There are periodic complaints about "fundamentalists" in relation to public acceptance of evolutionary theory. I read someplace that the United States is one remaining western nation where Special Creation is still accepted.
If there's public apathy or ignorance about evolution, I think we need to blame ourselves, if there is such a need for blame, rather than older belief systems that occupied the territory first.
Christianity seems one more event in which a hunter and gatherer species created H&G tools. Christianity must be evolutionarily correct; it meets adaptive needs for a range of current environmental conditions, otherwise, it would have crashed. Unfortunately, it also has its alphas who are determined to hold or to expand territory for its own sake. Some of them may have flickering traits of bipolar disorder ... driven, determined, hypersexual, delusional, dominance goals, hyperactive, high rates of speech, feuding, high self-esteem, and intense religiosity in the midst of other, miscellaneous delusional beliefs.(1)
Some of the followers likely have their own manic traits and bask in the emotional surges elicited by a charismatic leader. Others may have their share of anxiety disorders and some may have a need for alliances and boundaries in order to rear the children (probably a good aspect!).
I attended a Healing Mass some 15 years ago; it was disquieting to see the blend of Catholic ritual with commands to "HEAL" and handclaps over someone's ears. There were three allegations that night of coronary arteries cleared in people in the back row. I thought the priest was crazy but didn't tell my obsessive compulsive date that evening who was the child of an alcoholic and, in retrospect, not dissimilar to the priest.(2) Yet, De Waal tells us that our clade sibs also display attempts to heal one another; Sagan & Druyan (3) quote descriptions of chimps being calmed by "touching" the alpha.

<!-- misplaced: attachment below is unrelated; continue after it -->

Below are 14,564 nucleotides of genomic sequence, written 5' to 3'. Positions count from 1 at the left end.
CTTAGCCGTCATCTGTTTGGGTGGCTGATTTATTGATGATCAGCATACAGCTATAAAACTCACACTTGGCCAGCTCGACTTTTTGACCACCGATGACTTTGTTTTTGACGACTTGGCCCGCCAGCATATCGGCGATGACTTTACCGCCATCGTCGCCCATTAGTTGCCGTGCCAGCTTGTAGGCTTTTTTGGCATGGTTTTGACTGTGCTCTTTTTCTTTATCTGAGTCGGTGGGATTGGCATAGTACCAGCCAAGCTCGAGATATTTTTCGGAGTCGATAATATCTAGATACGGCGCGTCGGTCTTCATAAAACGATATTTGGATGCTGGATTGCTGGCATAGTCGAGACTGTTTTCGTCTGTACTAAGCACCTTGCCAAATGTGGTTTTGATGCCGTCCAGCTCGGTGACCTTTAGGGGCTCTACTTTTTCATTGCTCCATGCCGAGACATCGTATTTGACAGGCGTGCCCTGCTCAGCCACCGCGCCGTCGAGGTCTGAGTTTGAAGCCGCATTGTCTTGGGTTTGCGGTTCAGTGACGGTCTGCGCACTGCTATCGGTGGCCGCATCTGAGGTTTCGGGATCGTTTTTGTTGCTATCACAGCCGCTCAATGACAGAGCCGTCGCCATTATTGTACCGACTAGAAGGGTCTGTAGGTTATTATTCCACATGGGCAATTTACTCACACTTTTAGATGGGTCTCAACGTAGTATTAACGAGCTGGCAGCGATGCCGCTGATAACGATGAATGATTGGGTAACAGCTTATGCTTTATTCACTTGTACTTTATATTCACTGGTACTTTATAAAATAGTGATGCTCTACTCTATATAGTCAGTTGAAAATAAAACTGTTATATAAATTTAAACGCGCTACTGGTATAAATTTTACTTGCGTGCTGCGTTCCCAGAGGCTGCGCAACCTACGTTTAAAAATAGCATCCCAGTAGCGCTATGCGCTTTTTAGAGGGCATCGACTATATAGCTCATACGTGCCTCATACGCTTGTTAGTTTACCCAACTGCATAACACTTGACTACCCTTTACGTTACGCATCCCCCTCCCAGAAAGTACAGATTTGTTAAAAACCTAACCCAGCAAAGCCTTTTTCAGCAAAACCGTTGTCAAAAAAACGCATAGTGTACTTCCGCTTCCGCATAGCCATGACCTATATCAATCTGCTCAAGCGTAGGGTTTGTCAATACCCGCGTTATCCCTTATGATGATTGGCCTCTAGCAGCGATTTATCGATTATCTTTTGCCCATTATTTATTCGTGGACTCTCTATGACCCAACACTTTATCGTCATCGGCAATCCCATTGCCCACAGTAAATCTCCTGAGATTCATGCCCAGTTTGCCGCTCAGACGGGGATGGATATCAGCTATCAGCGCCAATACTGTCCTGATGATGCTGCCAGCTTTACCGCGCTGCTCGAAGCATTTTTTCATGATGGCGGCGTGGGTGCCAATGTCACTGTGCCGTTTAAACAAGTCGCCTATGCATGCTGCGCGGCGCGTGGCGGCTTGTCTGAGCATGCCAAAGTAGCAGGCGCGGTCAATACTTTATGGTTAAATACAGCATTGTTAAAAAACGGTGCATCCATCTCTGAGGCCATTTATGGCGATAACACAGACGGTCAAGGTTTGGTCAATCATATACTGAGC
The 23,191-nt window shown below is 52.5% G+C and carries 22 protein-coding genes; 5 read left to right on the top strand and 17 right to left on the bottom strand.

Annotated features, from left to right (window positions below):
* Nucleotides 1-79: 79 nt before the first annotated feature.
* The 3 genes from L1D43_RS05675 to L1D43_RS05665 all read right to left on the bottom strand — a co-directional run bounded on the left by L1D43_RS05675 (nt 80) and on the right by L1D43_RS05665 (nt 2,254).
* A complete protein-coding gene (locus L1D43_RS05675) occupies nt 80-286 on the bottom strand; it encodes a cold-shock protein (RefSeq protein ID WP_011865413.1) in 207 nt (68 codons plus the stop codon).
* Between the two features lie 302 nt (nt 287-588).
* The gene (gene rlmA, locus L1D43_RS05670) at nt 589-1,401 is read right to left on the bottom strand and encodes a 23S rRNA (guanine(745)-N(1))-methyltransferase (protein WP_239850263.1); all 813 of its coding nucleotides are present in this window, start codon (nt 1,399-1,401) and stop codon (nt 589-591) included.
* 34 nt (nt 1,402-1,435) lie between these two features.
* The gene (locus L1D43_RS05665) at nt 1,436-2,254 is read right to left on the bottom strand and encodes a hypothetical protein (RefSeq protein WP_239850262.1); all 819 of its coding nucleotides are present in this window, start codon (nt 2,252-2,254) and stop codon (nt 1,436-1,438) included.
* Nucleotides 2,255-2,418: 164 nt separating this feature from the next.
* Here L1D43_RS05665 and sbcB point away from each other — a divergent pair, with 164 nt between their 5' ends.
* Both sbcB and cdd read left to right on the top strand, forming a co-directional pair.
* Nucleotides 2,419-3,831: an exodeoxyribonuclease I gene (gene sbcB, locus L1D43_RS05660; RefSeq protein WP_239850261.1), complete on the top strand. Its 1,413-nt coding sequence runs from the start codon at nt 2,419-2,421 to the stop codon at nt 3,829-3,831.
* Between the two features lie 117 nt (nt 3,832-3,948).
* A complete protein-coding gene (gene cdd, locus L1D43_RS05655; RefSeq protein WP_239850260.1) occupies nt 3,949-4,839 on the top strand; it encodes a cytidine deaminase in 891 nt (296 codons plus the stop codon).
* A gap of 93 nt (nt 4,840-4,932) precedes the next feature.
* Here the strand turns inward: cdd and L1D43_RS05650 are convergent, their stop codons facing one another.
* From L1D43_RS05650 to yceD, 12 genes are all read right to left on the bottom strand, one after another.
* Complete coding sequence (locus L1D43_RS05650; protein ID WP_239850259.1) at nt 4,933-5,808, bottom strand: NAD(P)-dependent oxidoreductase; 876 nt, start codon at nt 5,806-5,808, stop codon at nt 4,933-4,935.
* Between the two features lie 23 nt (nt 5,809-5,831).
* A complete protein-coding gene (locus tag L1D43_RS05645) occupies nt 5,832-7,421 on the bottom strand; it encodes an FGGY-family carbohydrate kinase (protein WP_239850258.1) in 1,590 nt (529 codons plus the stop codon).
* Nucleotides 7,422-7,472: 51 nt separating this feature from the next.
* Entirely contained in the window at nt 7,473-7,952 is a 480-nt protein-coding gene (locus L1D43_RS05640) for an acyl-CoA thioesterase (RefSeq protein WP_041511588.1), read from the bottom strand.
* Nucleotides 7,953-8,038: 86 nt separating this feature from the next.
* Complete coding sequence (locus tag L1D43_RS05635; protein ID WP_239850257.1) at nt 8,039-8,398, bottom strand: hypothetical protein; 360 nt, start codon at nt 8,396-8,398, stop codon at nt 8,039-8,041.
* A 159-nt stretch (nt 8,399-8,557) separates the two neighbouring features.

I'm an agnostic, perhaps because I'm missing some adaptation for affiliating with alphas. While I will have obsessions about some hero or heroine for a while, the zeal effervesces after a couple of months and I put things into a different perspective. However, I generally like religion because it has its adaptive functions for a hunter and gatherer people. Because of the heightened use of symbols and rituals (supernormal stimuli!), religion perhaps does a superior job to psychology for many anxious people.(4)
Religion can do much good for people in crises, for people with chronic anxiety disorder, and for people who need some limits because of deficient self-management. (It can also hurt any of them.) For example, there are probably buckets of alcoholics whose separation anxiety is abated by the notion of an ever-present deity as well as their incarnate, always available, sponsor. There is likely an equal number of manics who, because of church guidelines, commit less adultery and are more likely to stick with their kids and original spouse.
Likewise, the capacity to do science is a peculiar adaptation or mix of them; or perhaps it's an elaboration of cumulative trial and error and partial reinforcement effects on top of an adaptation to tinker. Scientists, too, are H&G people and apt to perform behaviors similar to other religions. Thus, science is its own religion (5) and, like other religions, has some checks on the bounding manics who have a personal vision of being Right despite flaws in the data. Peer review, publication delays, and gossip alliances can inhibit unrestrained gusto for cold fusion or the Baldwin Effect. Replication, preferably by a hostile lab, is one rigorous test for Truth. Nonetheless, there has been responsible comment that there are two reliable traits of Nobel Prize winners. The first is that they generally sought early affiliation with Nobel Laureates; the second is that of extreme persistence ... of doing science to prove a point, to beat the crowd, to be the best, to be Right, rather than to find a truth.